The Virginian-Pilot today published the following op-ed by longtime CCJIG leader Burt St. John of Old Dominion.
Jon Stewart, in an offhand moment during a recent interview with House Minority Leader Nancy Pelosi, remarked sarcastically, “I follow the polls, nothing else; I’m not an issues guy. I like numbers.”
Stewart, in his role as a “fake news” anchor, rarely misses an opportunity to take a jab at the dysfunctions of our news media. It was a timely comment, because today’s journalism, in the midst of the claims and counterclaims of the presidential election season, appears to be rediscovering that it has an obsession with facts.
Witness the journalistic outlets (both traditional and online) that, after each 2012 presidential debate, scurry to vet the data. Journalists pull apart statements concerning employment figures, number of new leases for oil and gas exploration, or the size of today’s U.S. Navy and then make pronouncements about which candidate is more or less truthful. And, of course, there’s the endless focus on daily poll data that may, or may not, turn out to be significant come Election Day.
Not surprisingly, this doubling down on facts and data has spurred some self-serving comments from journalists that this is a sign of a new vitality in journalism. Nothing can be further from the truth. Mainstream journalism, for more than 80 years, has demonstrated this predilection for gathering up data and facts, finding some way to substantiate such information and then serving it up to news consumers. That practice was a good start, but it never was enough.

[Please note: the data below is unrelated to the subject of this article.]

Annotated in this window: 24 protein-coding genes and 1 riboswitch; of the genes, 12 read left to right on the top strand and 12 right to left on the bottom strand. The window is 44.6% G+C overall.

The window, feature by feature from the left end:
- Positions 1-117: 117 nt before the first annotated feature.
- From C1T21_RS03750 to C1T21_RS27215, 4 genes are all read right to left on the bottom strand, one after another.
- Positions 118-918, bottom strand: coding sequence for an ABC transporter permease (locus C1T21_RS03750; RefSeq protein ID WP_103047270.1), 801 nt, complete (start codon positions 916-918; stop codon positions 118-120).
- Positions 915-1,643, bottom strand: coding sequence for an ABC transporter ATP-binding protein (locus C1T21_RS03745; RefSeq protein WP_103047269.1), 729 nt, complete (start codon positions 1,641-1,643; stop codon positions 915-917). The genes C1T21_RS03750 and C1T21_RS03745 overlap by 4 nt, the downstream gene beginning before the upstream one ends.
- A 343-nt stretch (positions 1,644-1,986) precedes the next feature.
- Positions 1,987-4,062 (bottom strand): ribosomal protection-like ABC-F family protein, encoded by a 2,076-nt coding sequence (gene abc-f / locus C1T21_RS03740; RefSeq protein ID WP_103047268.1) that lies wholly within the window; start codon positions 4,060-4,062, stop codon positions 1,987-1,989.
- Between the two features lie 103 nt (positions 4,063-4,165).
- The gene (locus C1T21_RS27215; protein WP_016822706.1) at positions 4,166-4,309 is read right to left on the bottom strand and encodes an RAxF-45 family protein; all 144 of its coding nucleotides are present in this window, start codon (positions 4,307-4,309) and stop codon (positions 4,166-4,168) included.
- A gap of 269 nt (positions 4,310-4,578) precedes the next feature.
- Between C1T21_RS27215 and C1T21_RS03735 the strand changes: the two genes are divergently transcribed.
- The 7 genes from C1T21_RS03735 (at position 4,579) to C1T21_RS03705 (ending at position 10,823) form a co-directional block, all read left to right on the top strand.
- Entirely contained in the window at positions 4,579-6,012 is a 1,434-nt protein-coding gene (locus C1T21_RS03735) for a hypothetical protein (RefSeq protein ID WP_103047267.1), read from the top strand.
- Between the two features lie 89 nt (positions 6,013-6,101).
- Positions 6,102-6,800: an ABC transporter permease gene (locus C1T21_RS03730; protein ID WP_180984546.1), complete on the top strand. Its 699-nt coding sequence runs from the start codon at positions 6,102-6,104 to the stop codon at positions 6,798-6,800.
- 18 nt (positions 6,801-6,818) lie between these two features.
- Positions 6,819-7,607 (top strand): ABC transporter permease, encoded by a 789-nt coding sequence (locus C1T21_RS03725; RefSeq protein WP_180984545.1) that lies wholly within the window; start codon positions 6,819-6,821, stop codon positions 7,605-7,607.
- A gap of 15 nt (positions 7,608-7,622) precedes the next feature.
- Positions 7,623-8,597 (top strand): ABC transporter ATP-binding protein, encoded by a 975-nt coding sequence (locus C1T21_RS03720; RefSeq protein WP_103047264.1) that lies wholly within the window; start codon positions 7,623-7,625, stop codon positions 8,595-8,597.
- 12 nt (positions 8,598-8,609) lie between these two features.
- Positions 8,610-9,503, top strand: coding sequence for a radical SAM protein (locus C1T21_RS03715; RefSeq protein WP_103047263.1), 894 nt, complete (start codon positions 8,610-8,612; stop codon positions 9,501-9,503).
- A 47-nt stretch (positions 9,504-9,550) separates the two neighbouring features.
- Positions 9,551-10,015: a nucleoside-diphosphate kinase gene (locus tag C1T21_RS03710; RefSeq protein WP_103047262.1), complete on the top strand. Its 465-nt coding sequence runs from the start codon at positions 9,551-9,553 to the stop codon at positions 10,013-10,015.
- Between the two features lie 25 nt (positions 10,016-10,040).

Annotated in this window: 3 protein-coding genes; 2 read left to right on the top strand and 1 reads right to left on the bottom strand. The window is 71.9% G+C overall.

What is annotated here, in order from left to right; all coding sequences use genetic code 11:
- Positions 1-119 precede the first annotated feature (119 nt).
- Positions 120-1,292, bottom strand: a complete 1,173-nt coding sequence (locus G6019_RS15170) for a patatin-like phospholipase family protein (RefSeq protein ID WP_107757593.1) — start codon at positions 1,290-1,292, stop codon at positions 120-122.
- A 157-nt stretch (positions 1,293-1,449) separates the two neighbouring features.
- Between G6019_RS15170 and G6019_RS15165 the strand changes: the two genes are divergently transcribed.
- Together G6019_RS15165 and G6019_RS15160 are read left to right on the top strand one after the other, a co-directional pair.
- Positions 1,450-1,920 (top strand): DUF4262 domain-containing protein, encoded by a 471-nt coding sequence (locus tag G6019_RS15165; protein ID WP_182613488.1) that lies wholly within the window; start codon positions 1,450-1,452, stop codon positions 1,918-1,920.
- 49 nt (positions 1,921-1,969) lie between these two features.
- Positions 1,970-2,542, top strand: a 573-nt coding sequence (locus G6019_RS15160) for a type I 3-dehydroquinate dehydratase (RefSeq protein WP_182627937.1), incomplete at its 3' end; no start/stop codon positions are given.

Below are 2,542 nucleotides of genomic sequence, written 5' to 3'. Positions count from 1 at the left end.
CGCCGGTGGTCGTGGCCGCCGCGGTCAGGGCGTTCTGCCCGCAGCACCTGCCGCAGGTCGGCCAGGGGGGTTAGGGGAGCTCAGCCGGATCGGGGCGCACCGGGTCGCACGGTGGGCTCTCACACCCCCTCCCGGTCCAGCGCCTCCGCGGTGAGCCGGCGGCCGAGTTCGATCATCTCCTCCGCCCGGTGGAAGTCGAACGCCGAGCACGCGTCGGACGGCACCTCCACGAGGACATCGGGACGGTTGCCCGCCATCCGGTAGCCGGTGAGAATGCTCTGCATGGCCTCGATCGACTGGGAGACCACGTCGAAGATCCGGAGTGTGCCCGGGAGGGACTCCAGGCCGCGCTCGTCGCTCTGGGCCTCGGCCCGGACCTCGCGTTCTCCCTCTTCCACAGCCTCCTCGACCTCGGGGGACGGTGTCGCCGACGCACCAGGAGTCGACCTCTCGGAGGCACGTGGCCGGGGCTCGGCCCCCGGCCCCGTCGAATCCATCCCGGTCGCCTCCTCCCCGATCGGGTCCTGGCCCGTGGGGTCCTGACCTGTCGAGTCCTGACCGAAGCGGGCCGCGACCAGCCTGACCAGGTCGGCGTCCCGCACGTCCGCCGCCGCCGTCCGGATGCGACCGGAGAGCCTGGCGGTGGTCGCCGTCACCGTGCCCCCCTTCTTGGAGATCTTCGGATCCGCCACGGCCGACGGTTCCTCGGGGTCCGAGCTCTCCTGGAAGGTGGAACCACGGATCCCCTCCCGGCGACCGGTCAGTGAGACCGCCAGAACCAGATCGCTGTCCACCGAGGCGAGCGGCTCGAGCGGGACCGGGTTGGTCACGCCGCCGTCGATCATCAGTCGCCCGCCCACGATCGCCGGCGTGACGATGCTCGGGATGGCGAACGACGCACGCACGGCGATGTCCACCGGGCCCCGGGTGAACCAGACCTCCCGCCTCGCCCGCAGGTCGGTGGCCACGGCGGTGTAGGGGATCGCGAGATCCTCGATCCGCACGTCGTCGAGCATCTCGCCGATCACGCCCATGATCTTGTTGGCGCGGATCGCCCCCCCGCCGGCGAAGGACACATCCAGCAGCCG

The public, for decades, has repeatedly voiced its disenchantment with traditional, fact-focused journalism. And, at the risk of sounding a little paradoxical here, I’ll offer my own fact – polls for more than a decade have shown that more than half of Americans don’t find mainstream journalism reliable (a recent Gallup poll put the figure at 60 percent).
Why would Americans find a fact-focused press to be problematic? A large part of the problem is that today’s journalism does not adjust itself to a new paradigm: News consumers have an appetite for more than “just the facts.” They want news with a view. They seek out journalistic venues that help them situate the relevance of the news within their daily lives and also allow them to contribute their knowledge and perspectives. They find such information at online sites like the Voice of San Diego and Patch.Com, community-focused news operations that allow citizens to interject local knowledge into news accounts.
Such an approach can allow for richer and deeper coverage of ongoing concerns like education, health care, affordable housing, development and environmental concerns.
Granted, a too-credulous course correction toward “everyone is a journalist” can saddle the news with a subjectivity that imperils accuracy, spreads misinformation and promotes incivility.
However, today’s journalism has no choice – it must grapple with the fact that citizens have more ability than ever to offer renderings of what they consider news. As news with a view is increasingly valued by news consumers who, at times, act like news producers, traditional journalism must adjust its stance.
This means journalism must move beyond the mere recitation and checking of facts. Today’s news workers need to situate what those facts mean by placing them within a constellation of wider trendlines, cultural values and citizen perspectives.
For too long, institutional journalism has told news workers that the rules of the game mean sticking to disseminating data that was substantiated through authoritative voices. That equation is broken; understandings of what is news have changed. It’s time for every journalist to report the perspectives at play beyond the facts – time for every news worker to be “an issues guy.”
Burton St. John III, an associate professor of communication at Old Dominion University, was co-editor of the newly released book “News with a View: Essays on the Eclipse of Objectivity in Modern Journalism.” Email: email@example.com.